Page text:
The recent historiography of alchemy clearly marked a substantial shift away from the view held by earlier historians of science, who tended to dismiss the discipline as a pseudoscience that played no role in the so-called Scientific Revolution. No longer considered as a kind of mystic or spiritual science (as eighteenth- and nineteenth-century occultists and psychologists wanted to interpret it; Principe 2013, 94–106), alchemy is now studied as a complex set of theories and laboratory practices aimed at manipulating natural substances and producing artificial products, which we would nowadays call chemical. Until the beginning of the eighteenth century it is impossible to draw a clear-cut distinction between alchemy and chemistry without retrospectively applying modern categories and definitions. At the end of the fifteenth century, Humanists introduced the terms chymia, chymicus, or chymista (“chemistry,” “chemical,” or “chemist”). Although this new vocabulary was sometimes interpreted as evidence for the existence of two distinct areas of expertise (namely chemistry and alchemy), it is now clear that the abovementioned terms were used as synonyms of “alchemy,” “alchemical,” and “alchemist.” Both alchymia and chymia referred to the same discipline mainly concerned with metallic transmutation and the production of medicines. In order to avoid any anachronism, scholars have recently introduced the term “chymistry” in reference to these activities from the late fifteenth to the end of the seventeenth centuries (Newman and Principe 1998). The rise of Paracelsianism and the debate that it generated greatly contributed to reshape late medieval alchemical theories and practices. New chymists reworked Paracelsian elements and combined them with the teaching of thirteenth- and fourteenth-century alchemists (such as ps.-Geber, ps.-Lull, ps.-Arnald of Villanova), thus contributing to lay the foundation of eighteenth-century academic chemistry.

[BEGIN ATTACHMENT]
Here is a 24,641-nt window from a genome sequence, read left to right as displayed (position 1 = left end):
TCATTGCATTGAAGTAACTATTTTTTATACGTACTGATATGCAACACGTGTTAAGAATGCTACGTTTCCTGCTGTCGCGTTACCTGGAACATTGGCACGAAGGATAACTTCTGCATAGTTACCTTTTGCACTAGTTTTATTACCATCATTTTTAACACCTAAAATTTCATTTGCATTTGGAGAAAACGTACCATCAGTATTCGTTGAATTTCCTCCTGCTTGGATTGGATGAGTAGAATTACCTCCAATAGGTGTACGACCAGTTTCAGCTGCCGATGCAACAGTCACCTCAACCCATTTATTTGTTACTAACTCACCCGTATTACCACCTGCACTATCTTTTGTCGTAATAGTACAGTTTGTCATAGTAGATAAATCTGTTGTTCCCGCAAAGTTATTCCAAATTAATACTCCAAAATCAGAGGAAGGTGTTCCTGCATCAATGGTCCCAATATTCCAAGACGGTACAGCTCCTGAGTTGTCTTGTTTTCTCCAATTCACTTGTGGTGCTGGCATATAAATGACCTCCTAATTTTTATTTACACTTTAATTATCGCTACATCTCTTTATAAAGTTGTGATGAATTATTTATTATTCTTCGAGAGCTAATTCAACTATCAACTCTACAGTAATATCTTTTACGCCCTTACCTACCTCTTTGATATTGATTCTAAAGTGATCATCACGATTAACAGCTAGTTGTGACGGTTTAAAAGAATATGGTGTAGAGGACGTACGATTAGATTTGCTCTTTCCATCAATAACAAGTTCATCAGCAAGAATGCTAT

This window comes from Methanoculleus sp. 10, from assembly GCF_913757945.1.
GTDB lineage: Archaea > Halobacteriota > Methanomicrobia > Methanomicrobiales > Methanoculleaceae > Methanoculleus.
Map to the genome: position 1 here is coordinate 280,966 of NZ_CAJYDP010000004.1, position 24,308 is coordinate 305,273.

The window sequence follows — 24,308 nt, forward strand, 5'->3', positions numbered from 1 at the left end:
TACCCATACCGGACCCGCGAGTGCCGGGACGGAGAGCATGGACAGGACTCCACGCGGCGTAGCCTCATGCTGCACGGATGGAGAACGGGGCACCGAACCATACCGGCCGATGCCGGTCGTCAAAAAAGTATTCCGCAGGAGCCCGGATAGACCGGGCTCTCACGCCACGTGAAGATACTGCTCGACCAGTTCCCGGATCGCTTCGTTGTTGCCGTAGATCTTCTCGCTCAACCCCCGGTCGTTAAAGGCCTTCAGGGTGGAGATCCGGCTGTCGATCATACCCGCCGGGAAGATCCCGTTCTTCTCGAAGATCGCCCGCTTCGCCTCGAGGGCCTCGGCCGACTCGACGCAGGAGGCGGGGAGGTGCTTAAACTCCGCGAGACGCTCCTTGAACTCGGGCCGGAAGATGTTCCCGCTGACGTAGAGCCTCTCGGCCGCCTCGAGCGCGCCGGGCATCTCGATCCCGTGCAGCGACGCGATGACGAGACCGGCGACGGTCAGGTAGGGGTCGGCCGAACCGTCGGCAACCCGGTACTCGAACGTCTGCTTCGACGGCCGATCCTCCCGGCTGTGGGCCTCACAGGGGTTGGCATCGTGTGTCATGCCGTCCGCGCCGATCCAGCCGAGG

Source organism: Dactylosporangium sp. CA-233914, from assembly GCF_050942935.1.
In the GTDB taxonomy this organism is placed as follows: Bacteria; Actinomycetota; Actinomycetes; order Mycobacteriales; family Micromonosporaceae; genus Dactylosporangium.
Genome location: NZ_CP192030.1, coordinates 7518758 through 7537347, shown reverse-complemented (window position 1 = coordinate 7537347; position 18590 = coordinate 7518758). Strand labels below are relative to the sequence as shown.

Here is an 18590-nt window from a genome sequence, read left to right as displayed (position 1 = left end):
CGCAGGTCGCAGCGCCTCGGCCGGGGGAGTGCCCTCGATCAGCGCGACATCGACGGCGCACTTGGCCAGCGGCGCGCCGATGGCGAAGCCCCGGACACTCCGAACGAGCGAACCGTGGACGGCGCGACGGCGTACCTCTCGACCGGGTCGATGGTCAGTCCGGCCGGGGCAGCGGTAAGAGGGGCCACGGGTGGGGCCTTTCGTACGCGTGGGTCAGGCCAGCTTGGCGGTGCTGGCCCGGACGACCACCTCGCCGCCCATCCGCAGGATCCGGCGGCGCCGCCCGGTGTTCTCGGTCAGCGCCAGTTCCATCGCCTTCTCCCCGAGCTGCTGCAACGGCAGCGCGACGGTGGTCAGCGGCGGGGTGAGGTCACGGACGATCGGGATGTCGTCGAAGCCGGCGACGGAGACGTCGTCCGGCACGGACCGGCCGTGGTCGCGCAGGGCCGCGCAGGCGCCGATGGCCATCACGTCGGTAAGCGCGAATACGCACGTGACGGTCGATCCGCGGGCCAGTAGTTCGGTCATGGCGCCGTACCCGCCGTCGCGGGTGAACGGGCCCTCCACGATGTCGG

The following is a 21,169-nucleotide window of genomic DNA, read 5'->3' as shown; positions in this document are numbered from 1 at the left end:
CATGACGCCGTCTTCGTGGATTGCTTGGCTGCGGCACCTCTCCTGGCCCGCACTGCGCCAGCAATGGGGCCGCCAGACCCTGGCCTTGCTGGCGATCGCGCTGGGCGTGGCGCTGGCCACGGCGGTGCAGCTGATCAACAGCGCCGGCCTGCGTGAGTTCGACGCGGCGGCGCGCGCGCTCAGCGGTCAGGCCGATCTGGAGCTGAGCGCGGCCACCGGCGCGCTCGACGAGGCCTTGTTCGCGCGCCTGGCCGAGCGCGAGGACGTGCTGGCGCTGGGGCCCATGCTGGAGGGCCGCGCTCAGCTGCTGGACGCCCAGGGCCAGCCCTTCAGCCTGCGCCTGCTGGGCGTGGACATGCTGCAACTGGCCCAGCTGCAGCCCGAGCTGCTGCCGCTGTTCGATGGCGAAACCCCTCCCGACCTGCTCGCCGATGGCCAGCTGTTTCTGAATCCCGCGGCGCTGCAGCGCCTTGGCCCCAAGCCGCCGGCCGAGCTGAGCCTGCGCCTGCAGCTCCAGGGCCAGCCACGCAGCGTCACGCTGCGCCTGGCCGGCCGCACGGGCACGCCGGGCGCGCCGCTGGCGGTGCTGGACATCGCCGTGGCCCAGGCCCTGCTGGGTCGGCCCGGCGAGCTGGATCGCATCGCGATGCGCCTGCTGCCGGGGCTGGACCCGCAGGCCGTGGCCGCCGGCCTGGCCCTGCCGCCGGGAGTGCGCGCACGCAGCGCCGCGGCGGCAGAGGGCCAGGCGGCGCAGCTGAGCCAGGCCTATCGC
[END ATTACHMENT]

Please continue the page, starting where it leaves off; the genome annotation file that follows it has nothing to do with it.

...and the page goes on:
Chemistry

Martelli, Matteo
2015

Abstract

The recent historiography of alchemy clearly marked a substantial shift away from the view held by earlier historians of science, who tended to dismiss the discipline as a pseudoscience that played no role in the so-called Scientific Revolution. No longer considered as a kind of mystic or spiritual science (as eighteenth- and nineteenth-century occultists and psychologists wanted to interpret it; Principe 2013, 94–106), alchemy is now studied as a complex set of theories and laboratory practices aimed at manipulating natural substances and producing artificial products, which we would nowadays call chemical. Until the beginning of the eighteenth century it is impossible to draw a clear-cut distinction between alchemy and chemistry without retrospectively applying modern categories and definitions. At the end of the fifteenth century, Humanists introduced the terms chymia, chymicus, or chymista (“chemistry,” “chemical,” or “chemist”). Although this new vocabulary was sometimes interpreted as evidence for the existence of two distinct areas of expertise (namely chemistry and alchemy), it is now clear that the abovementioned terms were used as synonyms of “alchemy,” “alchemical,” and “alchemist.” Both alchymia and chymia referred to the same discipline mainly concerned with metallic transmutation and the production of medicines. In order to avoid any anachronism, scholars have recently introduced the term “chymistry” in reference to these activities from the late fifteenth to the end of the seventeenth centuries (Newman and Principe 1998). The rise of Paracelsianism and the debate that it generated greatly contributed to reshape late medieval alchemical theories and practices. New chymists reworked Paracelsian elements and combined them with the teaching of thirteenth- and fourteenth-century alchemists (such as ps.-Geber, ps.-Lull, ps.-Arnald of Villanova), thus contributing to lay the foundation of eighteenth-century academic chemistry.
Encyclopedia of Renaissance Philosophy
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Martelli, Matteo
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Utilizza questo identificativo per citare o creare un link a questo documento: http://hdl.handle.net/11585/625247
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